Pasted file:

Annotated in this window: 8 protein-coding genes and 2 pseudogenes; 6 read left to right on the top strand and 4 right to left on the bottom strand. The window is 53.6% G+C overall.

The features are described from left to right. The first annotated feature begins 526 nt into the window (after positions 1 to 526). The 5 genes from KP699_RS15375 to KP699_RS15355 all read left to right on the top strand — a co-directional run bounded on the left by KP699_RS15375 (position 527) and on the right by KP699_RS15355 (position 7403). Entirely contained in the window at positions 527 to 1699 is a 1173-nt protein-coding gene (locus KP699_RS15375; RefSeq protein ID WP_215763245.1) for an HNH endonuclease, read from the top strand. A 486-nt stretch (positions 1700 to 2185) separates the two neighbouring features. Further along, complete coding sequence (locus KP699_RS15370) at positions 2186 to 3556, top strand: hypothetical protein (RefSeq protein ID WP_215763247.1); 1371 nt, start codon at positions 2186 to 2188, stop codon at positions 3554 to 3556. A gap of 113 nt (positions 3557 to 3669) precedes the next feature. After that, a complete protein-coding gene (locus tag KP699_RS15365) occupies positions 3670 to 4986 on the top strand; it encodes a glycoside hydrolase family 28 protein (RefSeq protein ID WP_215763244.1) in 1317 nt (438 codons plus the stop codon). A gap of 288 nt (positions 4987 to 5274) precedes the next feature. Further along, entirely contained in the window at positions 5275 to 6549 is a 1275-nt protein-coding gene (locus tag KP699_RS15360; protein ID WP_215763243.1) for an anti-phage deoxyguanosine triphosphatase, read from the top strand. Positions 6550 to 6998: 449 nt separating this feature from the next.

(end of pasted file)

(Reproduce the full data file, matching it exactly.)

Annotated in this window: 8 protein-coding genes and 2 pseudogenes; 6 read left to right on the top strand and 4 right to left on the bottom strand. The window is 53.6% G+C overall.

The features are described from left to right. The first annotated feature begins 526 nt into the window (after positions 1 to 526). The 5 genes from KP699_RS15375 to KP699_RS15355 all read left to right on the top strand — a co-directional run bounded on the left by KP699_RS15375 (position 527) and on the right by KP699_RS15355 (position 7403). Entirely contained in the window at positions 527 to 1699 is a 1173-nt protein-coding gene (locus KP699_RS15375; RefSeq protein ID WP_215763245.1) for an HNH endonuclease, read from the top strand. A 486-nt stretch (positions 1700 to 2185) separates the two neighbouring features. Further along, complete coding sequence (locus KP699_RS15370) at positions 2186 to 3556, top strand: hypothetical protein (RefSeq protein ID WP_215763247.1); 1371 nt, start codon at positions 2186 to 2188, stop codon at positions 3554 to 3556. A gap of 113 nt (positions 3557 to 3669) precedes the next feature. After that, a complete protein-coding gene (locus tag KP699_RS15365) occupies positions 3670 to 4986 on the top strand; it encodes a glycoside hydrolase family 28 protein (RefSeq protein ID WP_215763244.1) in 1317 nt (438 codons plus the stop codon). A gap of 288 nt (positions 4987 to 5274) precedes the next feature. Further along, entirely contained in the window at positions 5275 to 6549 is a 1275-nt protein-coding gene (locus tag KP699_RS15360; protein ID WP_215763243.1) for an anti-phage deoxyguanosine triphosphatase, read from the top strand. Positions 6550 to 6998: 449 nt separating this feature from the next.